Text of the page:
To Charter means to rent or to lease a means of transportation for a certain time, usually for members of a group or an association. People charter planes, ships and boats. It is commonly used guarantee privacy on an exclusive trip for a certain age group, marital status, gender, sexual orientation, religion, life style, group of sports enthusiasts, group of friends, sports team, corporate retreat, etc.
A shuttle is another kind of transportation, and it is usually a small bus, van, airplane, and occasionally a train. If you don’t count the space shuttles that go back and forth to unknown frontiers in outer space, shuttles are generally public. They travel to and from two places at regular intervals and over the same route. Hotels provide shuttle services to and from airports, airport parking lots offer shuttle services to and from airports, and airlines run frequent shuttle flights between cities that are regularly visited in one day. Sometimes the flights are hourly, making the service very convenient for businesspeople. The Rio de Janeiro-São Paulo shuttle flight bridge was the world pioneer when it was inaugurated in 1959.
I was born near the end of WWII and raised in a small town in New Jersey, just a little more than a 30-minute drive from NYC. It was a wonderful place to be brought up, feeding ducks and canoeing on the river that meandered through the town in the summer, and ice-skating on that same river in the winter.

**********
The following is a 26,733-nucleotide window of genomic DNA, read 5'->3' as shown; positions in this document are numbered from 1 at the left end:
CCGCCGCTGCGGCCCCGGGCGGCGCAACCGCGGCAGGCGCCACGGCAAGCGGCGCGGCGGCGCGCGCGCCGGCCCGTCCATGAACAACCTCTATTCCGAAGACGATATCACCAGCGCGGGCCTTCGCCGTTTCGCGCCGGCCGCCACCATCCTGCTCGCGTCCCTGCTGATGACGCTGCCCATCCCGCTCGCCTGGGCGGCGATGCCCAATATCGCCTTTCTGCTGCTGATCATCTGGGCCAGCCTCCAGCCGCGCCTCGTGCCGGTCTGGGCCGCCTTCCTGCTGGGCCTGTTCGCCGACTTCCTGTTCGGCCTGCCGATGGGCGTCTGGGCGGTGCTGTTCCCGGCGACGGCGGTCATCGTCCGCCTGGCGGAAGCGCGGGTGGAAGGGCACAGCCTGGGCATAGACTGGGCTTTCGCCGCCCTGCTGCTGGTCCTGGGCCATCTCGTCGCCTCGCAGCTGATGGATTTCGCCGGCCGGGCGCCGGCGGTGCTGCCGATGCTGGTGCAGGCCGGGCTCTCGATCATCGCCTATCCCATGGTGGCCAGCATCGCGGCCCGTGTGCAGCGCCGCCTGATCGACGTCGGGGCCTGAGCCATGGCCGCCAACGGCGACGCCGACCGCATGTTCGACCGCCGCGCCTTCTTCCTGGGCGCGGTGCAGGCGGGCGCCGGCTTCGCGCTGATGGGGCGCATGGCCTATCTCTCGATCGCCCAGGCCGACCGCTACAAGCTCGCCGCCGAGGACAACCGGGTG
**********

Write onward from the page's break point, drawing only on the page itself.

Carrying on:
My two brothers and I were privileged to be raised in a lovely town that was safe to explore on foot, but close enough to NYC to be taken there on day trips to see the Ringling Brothers and Barnum & Baily B & B circus, museums, Chinatown, street fairs in the spring and Broadway shows as we grew older. But we thought nothing of it.
Later as teens, we would go into NYC to buy a couple of beers (the drinking age in New York State was 18, and 21 in New Jersey) and hang out in Greenwich Village where we saw singers such as Bob Dylan who were on the first rung of the ladder on their way to fame.
The sixties were a time of speaking out and creating change. I decided to do my part by joining the Peace Corps, an innovative cold war program established by John F. Kennedy in 1961. I arrived in Brazil at the end of 1966, and after an adaptation period, was sent to serve in Porto Nacional, in what was Goias at that time. I can’t say I changed the course of the country, especially as I was immediately called upon to teach English in the local high school.
I have been teaching ever since; high schools, college literature, college language pedagogy, financial English and everything in-between. I married a wonderful Brazilian from Rio and we had 3 boys and moved around some, as he was an engineer who worked on hydro dams. Nowadays I am a widow and live in BH with 3 cats, one of which has extraordinary powers, and I have 4 wonderful and uniquely different grandchildren nearby. Thus far, I have had an interesting life, and this new endeavor called a blog should make it even more interesting.